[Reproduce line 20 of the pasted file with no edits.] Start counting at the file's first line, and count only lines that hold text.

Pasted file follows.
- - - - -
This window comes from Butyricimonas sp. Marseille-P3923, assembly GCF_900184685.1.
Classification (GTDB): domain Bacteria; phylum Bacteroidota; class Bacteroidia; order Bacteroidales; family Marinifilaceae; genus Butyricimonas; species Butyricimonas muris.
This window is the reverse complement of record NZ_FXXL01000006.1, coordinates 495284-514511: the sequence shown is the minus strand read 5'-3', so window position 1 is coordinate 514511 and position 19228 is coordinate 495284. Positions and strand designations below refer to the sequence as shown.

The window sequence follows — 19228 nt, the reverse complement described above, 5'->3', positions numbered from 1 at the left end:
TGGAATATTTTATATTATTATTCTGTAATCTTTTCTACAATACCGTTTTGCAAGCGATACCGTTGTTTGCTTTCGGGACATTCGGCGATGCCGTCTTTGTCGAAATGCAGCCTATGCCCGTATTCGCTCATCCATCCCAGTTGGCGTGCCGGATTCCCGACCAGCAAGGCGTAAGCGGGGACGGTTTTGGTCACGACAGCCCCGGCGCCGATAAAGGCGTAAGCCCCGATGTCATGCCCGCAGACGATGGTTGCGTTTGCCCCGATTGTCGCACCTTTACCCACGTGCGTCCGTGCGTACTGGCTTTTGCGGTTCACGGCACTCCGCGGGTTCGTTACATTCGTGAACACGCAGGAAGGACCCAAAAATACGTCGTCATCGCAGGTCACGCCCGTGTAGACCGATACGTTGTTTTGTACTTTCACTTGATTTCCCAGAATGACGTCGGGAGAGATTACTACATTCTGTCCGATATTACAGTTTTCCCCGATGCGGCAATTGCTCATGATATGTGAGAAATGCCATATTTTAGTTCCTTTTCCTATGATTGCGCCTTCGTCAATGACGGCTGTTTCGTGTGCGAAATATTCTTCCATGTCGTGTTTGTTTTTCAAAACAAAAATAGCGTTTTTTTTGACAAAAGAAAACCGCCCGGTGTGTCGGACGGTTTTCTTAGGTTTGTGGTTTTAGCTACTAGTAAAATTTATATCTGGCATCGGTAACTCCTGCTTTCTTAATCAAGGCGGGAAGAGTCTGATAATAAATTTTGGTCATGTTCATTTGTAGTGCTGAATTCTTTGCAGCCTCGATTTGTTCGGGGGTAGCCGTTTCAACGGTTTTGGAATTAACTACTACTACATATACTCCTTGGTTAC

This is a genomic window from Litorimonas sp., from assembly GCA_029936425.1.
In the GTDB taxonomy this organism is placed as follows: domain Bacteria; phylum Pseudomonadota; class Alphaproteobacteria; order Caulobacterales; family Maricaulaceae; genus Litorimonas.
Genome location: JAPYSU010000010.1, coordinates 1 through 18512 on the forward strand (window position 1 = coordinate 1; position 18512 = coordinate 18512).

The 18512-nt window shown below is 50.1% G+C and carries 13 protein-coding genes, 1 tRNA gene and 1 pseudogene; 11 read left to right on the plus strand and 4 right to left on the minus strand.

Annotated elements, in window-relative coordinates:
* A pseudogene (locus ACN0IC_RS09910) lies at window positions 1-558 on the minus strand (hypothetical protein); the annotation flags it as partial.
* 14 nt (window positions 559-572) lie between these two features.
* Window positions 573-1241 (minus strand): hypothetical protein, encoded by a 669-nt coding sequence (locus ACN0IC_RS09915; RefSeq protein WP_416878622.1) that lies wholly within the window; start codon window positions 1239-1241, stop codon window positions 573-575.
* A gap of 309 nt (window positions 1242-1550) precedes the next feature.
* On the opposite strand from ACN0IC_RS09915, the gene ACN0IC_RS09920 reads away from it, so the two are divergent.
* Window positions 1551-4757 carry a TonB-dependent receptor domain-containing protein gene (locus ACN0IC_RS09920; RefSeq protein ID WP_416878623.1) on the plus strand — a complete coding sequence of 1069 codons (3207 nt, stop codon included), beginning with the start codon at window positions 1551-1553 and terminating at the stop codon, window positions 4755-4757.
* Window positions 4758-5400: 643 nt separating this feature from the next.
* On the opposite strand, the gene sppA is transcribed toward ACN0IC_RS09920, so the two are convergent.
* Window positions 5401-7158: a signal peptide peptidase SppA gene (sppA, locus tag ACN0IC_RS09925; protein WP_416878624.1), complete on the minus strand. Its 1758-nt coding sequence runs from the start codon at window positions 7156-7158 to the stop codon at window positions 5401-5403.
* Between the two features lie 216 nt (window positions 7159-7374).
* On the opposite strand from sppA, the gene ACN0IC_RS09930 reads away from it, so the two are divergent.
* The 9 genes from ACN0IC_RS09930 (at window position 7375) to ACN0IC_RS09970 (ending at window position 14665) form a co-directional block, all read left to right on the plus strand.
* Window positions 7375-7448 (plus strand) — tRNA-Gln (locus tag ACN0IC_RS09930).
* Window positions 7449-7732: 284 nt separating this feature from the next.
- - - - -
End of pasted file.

* Between the two features lie 216 nt (window positions 7159-7374).